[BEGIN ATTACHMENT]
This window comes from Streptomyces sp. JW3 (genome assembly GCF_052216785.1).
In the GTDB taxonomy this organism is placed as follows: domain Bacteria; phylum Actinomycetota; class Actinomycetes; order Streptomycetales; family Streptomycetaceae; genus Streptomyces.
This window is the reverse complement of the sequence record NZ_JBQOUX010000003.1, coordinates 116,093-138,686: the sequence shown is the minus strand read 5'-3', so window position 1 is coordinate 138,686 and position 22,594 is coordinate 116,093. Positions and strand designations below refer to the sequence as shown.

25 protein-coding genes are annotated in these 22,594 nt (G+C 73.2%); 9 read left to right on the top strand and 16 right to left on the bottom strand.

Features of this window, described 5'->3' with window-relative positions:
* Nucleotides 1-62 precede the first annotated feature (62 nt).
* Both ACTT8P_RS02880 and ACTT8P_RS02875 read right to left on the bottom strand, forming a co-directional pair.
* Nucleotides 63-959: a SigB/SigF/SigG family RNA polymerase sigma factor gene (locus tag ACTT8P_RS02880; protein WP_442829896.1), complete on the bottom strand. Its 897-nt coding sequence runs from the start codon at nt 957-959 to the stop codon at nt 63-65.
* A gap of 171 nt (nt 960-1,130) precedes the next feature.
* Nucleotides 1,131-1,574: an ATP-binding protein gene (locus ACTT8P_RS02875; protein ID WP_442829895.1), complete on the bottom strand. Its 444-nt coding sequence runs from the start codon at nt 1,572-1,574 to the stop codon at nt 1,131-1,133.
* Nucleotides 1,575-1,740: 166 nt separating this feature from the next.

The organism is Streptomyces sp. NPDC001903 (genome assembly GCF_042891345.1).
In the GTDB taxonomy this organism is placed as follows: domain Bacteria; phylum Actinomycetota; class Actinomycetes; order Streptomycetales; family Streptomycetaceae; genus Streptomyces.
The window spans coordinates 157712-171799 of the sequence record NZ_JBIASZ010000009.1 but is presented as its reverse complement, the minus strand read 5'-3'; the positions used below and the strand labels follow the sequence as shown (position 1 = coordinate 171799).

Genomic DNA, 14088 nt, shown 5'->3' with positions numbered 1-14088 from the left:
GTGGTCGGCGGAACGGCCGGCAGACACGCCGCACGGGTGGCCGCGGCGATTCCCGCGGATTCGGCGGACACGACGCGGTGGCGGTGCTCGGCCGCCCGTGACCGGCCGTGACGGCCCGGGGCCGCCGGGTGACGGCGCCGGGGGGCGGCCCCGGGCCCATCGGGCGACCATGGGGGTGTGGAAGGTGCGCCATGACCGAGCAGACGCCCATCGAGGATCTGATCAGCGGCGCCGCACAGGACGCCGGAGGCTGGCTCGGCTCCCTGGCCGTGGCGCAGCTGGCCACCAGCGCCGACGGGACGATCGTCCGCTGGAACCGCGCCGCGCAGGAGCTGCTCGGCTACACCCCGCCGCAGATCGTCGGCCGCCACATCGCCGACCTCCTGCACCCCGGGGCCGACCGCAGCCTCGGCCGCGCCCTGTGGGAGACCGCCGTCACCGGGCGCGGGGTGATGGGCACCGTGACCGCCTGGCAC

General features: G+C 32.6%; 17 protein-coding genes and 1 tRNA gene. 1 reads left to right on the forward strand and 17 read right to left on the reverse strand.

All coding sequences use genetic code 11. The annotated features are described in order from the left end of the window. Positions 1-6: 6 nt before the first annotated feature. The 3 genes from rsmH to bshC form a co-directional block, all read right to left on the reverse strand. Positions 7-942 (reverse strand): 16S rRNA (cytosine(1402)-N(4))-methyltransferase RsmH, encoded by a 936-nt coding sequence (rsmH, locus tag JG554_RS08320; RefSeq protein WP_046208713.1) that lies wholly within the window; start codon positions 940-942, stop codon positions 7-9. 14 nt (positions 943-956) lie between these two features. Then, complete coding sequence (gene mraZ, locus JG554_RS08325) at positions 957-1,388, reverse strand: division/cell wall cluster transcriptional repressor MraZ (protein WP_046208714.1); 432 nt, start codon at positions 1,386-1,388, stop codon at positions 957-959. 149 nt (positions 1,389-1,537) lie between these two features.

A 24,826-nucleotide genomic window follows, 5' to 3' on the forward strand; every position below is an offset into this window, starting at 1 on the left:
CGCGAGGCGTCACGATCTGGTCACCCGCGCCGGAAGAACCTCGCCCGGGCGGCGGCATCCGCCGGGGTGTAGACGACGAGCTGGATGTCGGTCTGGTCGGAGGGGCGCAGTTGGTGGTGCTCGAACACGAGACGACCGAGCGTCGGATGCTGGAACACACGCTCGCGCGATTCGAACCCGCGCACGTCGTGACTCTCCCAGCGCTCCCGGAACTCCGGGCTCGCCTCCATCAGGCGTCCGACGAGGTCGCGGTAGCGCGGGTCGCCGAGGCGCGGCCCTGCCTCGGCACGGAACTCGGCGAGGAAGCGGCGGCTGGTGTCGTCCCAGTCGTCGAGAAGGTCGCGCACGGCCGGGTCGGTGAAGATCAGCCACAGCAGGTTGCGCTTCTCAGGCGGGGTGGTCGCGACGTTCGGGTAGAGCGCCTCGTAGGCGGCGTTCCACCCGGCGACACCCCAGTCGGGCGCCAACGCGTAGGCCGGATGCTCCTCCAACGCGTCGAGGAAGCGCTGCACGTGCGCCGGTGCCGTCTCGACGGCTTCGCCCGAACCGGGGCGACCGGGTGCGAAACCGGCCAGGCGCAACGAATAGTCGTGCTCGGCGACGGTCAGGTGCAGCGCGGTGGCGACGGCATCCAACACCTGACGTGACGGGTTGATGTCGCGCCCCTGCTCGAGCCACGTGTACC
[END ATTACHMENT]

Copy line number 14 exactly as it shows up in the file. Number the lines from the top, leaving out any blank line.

The window spans coordinates 157712-171799 of the sequence record NZ_JBIASZ010000009.1 but is presented as its reverse complement, the minus strand read 5'-3'; the positions used below and the strand labels follow the sequence as shown (position 1 = coordinate 171799).